A few cautions worth voicing about the interpretation of the data presented above: one important issue not addressed is aging. Wines naturally undergo chemical changes as they age. Some of these are positive, such as the polymerization (softening) of tannins, while other are negative, such as oxidation. It is unclear from the data obtainable through wine.com whether descriptions of wines have been changed by their producers as time goes on. While I doubt this was happening in sufficient quantity to fully determine results, comparing descriptions of older and younger wines could have exerted some bias on the outcomes. This is particularly true for the last few vintages, where some wines (those meant to age) may not even have been listed yet.
Naturally, it's also worth pointing out the imperfect nature of the source data as well. The wine.com database is certainly extensive, but by no means exhaustive. The company will of course try to cater to its core customer group, who, for example, are American rather than European. The wines represented in the database will thus not necessarily be perfectly proportional to the state of affairs in the world more generally.
Finally, one ought to consider the potential correlates of the changes evident in the graphs above. One major potential factor which might be associated with such changes is varietal. If the production of wines of certain varietals is changing over the same time period, then one might very reasonably expect concomitant changes in descriptor frequency. The graphs below display changes in varietal frequency over the last two decades, as a share of total listed wines.
The big story with red varietals appears to be the triumph of Burgundy over Bordeaux. The Burgundy red - Pinot Noir - has increased its listings substantially over the past two decades. This expansion has occurred primarily at the expense of the primary Bordeaux varietals: Cabernet Sauvignon and Merlot. Of course, it's important to bear in mind that the number of wines listed does not necessarily translate directly into tonnage of grapes or liters of wine. It's possible that the quantities of Pinot and Cab have stayed in constant proportion to one another, but that the Pinots have been produced by many small boutique wineries while the Cab tonnage has been consolidated under a few bigger producers.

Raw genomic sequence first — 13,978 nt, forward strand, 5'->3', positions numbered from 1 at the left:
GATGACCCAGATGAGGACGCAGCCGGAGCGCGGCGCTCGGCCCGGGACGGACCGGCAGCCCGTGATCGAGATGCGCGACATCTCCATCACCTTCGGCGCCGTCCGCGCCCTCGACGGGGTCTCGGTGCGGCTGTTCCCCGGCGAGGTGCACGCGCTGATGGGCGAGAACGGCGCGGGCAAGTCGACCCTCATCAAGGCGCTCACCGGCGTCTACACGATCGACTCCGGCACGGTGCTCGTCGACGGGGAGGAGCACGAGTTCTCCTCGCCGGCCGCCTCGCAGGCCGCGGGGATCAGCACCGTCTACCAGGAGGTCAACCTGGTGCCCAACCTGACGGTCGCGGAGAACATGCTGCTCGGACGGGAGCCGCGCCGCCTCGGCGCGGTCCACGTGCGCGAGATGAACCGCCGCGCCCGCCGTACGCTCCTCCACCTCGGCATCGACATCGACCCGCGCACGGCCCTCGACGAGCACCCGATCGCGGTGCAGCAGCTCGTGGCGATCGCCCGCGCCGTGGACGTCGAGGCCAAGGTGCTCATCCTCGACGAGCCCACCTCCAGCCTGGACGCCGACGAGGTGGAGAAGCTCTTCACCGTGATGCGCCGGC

If Burgundy has been successful in reds, its characteristic white have suffered in contrast. The major trend in white wine has been the decline of Chardonnay, largely at the expense of Sauvignon Blanc, among other varietals. Of course one must remember that these trends are probably being driven more by planting in the New World than by revolution in the Old World. Sauvignon has been terrifically successful in many New World locales, from Sonoma to New Zealand to South Africa.
Perhaps the most pronounced trend to emerge from the descriptor and varietal frequency data is the decline of prominent oak influence. Amongst both red and white wines, oak and oak-related descriptors have declined dramatically over the past 18 years. This is also reflected in the decline in varietals which have traditionally been heavily oaked such as Cabernet Sauvignon and Chardonnay. This tendency may indicate a retreat from the bold 'Californian'-style wines of the 90s and early 2000s, which featured powerful fruit and oak influences, into a more subtle style in the current era. Only time will tell what we can expect from future wines!
See the next post in my series on wine here.
© 2016 Mark Allen Thornton. All rights reserved.